The moral/ethical characterization of health distribution was conveyed through participants’ expressed unacceptability that the distribution of health disproportionally affected certain geographical areas, and their ongoing efforts to ameliorate this. Participants had a solid knowledge base about what was needed to improve the functioning of the health system in these areas, as stipulated in government standards and guidelines surrounding human resources for health, facilities and equipment, quality measures, etc. However, given the general lack of resources, the ability of subnational health managers to effect change was often limited, calling into question that the unequal health distribution was practically “unavoidable” – at least from the position of the subnational health managers. A previous study highlighting the differences across higher- and lower-performing PHCUs also noted resource and operational deficits in lower-performing facilities, which manifested in that study as: lack of data or mistrust of data quality; strained relationship between health facility staff, health workers and the community; and low contact and limited coordination with higher-level regulatory and financing bodies .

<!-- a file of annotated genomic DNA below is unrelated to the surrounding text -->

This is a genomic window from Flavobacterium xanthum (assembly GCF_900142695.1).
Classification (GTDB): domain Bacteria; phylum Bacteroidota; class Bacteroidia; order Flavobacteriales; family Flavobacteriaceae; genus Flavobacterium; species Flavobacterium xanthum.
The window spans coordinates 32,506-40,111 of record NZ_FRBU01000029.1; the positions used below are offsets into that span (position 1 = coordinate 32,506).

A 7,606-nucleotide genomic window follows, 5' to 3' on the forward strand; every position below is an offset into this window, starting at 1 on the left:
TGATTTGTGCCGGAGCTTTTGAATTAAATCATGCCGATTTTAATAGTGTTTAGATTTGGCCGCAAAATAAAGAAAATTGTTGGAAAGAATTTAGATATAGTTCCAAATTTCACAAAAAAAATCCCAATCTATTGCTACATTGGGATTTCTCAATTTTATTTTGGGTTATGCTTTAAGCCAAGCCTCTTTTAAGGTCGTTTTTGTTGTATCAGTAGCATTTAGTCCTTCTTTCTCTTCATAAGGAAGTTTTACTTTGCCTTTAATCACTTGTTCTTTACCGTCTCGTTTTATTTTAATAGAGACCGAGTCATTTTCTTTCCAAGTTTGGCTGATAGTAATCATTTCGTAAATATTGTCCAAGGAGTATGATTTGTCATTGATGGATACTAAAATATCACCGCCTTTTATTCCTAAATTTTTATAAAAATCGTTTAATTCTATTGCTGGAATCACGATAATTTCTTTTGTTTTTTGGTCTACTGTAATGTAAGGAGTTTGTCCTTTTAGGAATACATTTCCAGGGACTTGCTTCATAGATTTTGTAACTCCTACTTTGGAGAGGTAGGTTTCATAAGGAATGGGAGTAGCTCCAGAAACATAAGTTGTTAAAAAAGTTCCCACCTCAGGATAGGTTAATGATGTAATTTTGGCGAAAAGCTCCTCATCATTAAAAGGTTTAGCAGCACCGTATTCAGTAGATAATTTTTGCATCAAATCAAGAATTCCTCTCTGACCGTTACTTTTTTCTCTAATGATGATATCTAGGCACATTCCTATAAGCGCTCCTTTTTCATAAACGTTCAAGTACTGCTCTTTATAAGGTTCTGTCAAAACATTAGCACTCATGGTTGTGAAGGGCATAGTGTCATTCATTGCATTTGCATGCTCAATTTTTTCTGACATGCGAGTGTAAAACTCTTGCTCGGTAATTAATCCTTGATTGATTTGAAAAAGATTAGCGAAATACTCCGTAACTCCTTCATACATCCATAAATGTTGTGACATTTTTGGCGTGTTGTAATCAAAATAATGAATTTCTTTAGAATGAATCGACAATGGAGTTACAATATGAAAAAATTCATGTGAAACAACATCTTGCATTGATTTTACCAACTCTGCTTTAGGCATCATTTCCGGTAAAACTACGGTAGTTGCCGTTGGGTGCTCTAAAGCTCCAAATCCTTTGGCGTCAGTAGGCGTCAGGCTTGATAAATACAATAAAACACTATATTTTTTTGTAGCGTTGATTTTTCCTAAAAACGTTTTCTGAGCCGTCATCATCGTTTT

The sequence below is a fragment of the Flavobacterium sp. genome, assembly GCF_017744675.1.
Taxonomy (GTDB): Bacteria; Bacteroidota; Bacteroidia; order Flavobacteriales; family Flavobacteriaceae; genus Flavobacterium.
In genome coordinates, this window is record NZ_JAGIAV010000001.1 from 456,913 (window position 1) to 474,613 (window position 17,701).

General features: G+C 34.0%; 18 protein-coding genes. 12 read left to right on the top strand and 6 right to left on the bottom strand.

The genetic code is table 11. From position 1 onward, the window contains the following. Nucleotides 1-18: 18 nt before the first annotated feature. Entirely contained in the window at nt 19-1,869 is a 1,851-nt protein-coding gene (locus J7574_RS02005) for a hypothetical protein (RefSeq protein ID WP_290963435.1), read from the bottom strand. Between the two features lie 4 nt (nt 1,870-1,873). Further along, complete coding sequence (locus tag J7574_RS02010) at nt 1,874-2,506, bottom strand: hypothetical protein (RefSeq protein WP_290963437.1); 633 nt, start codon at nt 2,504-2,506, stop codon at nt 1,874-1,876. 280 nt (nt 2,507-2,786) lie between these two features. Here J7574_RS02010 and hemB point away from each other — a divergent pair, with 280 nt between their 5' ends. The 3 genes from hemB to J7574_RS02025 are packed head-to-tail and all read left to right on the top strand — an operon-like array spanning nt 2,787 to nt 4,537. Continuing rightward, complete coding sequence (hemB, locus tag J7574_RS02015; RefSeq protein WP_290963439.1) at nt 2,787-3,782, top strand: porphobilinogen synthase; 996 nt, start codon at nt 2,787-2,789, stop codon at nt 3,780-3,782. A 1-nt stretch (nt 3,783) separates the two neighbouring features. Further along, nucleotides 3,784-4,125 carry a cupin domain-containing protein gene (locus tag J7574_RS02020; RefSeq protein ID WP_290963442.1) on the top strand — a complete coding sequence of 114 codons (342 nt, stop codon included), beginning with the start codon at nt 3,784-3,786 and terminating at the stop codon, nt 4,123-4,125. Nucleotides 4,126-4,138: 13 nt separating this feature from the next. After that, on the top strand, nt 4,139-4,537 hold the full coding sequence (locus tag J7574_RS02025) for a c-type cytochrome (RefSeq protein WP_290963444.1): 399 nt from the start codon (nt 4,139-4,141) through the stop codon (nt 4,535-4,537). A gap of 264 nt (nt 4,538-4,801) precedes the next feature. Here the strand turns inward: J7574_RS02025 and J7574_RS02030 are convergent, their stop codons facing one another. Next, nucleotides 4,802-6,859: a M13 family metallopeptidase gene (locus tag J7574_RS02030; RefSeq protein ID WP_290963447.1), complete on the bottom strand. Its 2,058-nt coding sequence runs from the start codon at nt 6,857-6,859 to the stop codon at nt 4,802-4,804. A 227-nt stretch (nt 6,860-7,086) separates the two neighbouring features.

Roles and responsibilities in tackling health inequities
While there is general agreement about the need for multipronged action to facilitate health equity gains through multiple entry points [5, 31], the role of the health system, and subnational health managers in particular, is less apparent. Baum (2007), like many others, advocates for top-down and bottom-up action on health equity (the “nutcracker effect”), calling for increased pressure from high-level policy makers and grassroots citizen groups, begging the question: what is the role for those in between?
In our study, subnational health managers expressed mixed views about their role in addressing causes of health inequities that extended beyond the health system. Some participants described taking initiative to address certain non-health factors, which often centered around transportation or access issues, though these tended to be more akin to ‘quick fixes’ than long-term solutions. Many of the mechanisms that subnational health managers used to advance health equity were applied inconsistently, relying on personal ingenuity and close familiarity with the populations and environments where they worked. Further, these mechanisms did not appear to be formally recognized or supported by the health sector in Ethiopia. Research in eastern Uganda reinforces the merits of encouraging subnational health managers to work creatively and flexibly to attain goals and collaborate with others , capacities that others suggest should be supported through institutional design and financing .